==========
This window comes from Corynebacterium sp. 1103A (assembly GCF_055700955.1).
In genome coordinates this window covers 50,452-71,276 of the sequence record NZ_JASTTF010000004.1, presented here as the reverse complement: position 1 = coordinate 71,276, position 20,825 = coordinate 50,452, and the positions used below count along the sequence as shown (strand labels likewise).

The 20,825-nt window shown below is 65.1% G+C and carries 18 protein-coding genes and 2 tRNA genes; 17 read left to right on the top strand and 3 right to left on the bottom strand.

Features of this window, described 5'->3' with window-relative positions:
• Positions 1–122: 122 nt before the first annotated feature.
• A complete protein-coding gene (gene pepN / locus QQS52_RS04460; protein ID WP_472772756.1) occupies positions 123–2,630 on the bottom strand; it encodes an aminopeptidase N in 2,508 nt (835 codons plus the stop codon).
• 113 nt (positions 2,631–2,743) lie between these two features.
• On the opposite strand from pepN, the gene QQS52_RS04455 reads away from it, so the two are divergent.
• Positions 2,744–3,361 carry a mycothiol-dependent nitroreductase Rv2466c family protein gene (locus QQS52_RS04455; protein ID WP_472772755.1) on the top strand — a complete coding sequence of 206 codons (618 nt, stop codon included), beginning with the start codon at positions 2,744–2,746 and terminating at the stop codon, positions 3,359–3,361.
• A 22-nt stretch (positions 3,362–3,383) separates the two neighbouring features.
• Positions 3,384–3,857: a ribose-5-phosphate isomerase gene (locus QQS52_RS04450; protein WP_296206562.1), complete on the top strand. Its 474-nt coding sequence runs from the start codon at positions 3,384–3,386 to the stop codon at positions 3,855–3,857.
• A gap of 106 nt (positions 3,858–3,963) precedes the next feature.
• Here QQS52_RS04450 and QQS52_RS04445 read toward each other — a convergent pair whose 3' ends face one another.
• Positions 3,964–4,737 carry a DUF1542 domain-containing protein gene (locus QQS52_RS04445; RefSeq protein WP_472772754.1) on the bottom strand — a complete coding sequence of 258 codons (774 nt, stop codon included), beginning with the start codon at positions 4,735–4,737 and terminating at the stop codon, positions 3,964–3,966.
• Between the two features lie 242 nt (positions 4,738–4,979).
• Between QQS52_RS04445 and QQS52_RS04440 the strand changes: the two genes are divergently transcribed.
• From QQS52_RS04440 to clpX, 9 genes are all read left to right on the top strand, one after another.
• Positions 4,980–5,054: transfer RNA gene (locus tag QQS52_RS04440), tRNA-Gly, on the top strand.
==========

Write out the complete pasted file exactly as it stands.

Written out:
This window comes from Corynebacterium sp. 1103A (assembly GCF_055700955.1).
In genome coordinates this window covers 50,452-71,276 of the sequence record NZ_JASTTF010000004.1, presented here as the reverse complement: position 1 = coordinate 71,276, position 20,825 = coordinate 50,452, and the positions used below count along the sequence as shown (strand labels likewise).

The 20,825-nt window shown below is 65.1% G+C and carries 18 protein-coding genes and 2 tRNA genes; 17 read left to right on the top strand and 3 right to left on the bottom strand.

Features of this window, described 5'->3' with window-relative positions:
• Positions 1–122: 122 nt before the first annotated feature.
• A complete protein-coding gene (gene pepN / locus QQS52_RS04460; protein ID WP_472772756.1) occupies positions 123–2,630 on the bottom strand; it encodes an aminopeptidase N in 2,508 nt (835 codons plus the stop codon).
• 113 nt (positions 2,631–2,743) lie between these two features.
• On the opposite strand from pepN, the gene QQS52_RS04455 reads away from it, so the two are divergent.
• Positions 2,744–3,361 carry a mycothiol-dependent nitroreductase Rv2466c family protein gene (locus QQS52_RS04455; protein ID WP_472772755.1) on the top strand — a complete coding sequence of 206 codons (618 nt, stop codon included), beginning with the start codon at positions 2,744–2,746 and terminating at the stop codon, positions 3,359–3,361.
• A 22-nt stretch (positions 3,362–3,383) separates the two neighbouring features.
• Positions 3,384–3,857: a ribose-5-phosphate isomerase gene (locus QQS52_RS04450; protein WP_296206562.1), complete on the top strand. Its 474-nt coding sequence runs from the start codon at positions 3,384–3,386 to the stop codon at positions 3,855–3,857.
• A gap of 106 nt (positions 3,858–3,963) precedes the next feature.
• Here QQS52_RS04450 and QQS52_RS04445 read toward each other — a convergent pair whose 3' ends face one another.
• Positions 3,964–4,737 carry a DUF1542 domain-containing protein gene (locus QQS52_RS04445; RefSeq protein WP_472772754.1) on the bottom strand — a complete coding sequence of 258 codons (774 nt, stop codon included), beginning with the start codon at positions 4,735–4,737 and terminating at the stop codon, positions 3,964–3,966.
• Between the two features lie 242 nt (positions 4,738–4,979).
• Between QQS52_RS04445 and QQS52_RS04440 the strand changes: the two genes are divergently transcribed.
• From QQS52_RS04440 to clpX, 9 genes are all read left to right on the top strand, one after another.
• Positions 4,980–5,054: transfer RNA gene (locus tag QQS52_RS04440), tRNA-Gly, on the top strand.